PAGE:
", only the third one had to be called" "pig-haired pig" "--- he has donkey hooves on his front legs! Actually, beasts are classified, described.
    But the assault on the Castle of Love --- it's interesting! Is that --- children's logic (boys offend girls)? Or the hopes of women? Please explain!
    And one more question. So you signed that on one of the pictures on the right is Saracen. But why does Saracen have a blue face ??? To emphasize his abomination? Or does it mean that he WILL be killed? Or complex medieval symbolism?
    1. kalibr
      28 September 2017 07: 57
      Good morning, Dmitriy! These are the questions I like. About the description of beast (bestiary), I heard, but this is not the topic of work - the theme of "Source". In this regard, I seem to have coped with the task?
      Storming the Castle of Love ... That is why the Lattrell Psalter is interesting because it ... has this! And how to explain? Realization of children's fears? Reflection of courtly literature of those years. I do not know. I did not meet the explanation. But this topic was being circulated at that time with enviable constancy. There are carved casket of bone (one in my opinion in the Hermitage), where this scene is.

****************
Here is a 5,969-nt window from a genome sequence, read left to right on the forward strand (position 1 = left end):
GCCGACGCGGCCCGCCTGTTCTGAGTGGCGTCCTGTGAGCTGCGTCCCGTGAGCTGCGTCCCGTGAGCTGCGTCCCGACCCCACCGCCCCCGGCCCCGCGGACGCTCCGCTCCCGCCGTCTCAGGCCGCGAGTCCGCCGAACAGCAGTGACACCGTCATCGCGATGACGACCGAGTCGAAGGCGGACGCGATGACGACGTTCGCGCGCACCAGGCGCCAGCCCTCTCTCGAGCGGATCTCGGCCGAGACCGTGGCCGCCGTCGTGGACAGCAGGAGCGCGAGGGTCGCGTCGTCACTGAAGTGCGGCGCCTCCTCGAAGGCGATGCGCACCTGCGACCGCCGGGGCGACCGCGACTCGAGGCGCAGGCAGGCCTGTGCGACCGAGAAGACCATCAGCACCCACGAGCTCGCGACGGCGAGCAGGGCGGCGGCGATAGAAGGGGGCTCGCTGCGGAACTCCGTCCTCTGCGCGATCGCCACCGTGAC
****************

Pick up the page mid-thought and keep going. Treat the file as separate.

As for the Saracens ... they were often depicted with either black or blue faces. That is all I can tell you. Why so - I do not know. And no one to ask. We don’t even know the names of the miniaturists of that time. "why, they say. you drew.
      Sorry, Dmitry, that I could not satisfy your interest. As you yourself understand, I was most interested in the images of armor in this. The Psalter of Luttrell is constantly referenced by both D. Nicole and C. Gravett. But to write only about this is not enough. Therefore, I collected everything that could somehow arouse the interest of the VO audience. Including yours!
      1. Reptiloid
        Reptiloid 28 September 2017 08: 12
        Thanks for the answer, Vyacheslav. In Europe, beasts can be seen in architecture.
      2. Curious
        Curious 28 September 2017 10: 04
        The very expression “storming the castle of love” came from the novel “The Rose”. In any case, there definitely is a story about the "storm of the castle of love", in which the long-awaited Rose was strengthened. How the assault ended for Rosa, I think, writing is not worth it.
        As for the illustration, I think this is an overlay of the literary plot on the image of one of the amusing sieges that were popular at that time along with knightly tournaments. While the noble Ivanews pounded each other in earnest, the ladies with baskets of flowers expressed enthusiasm.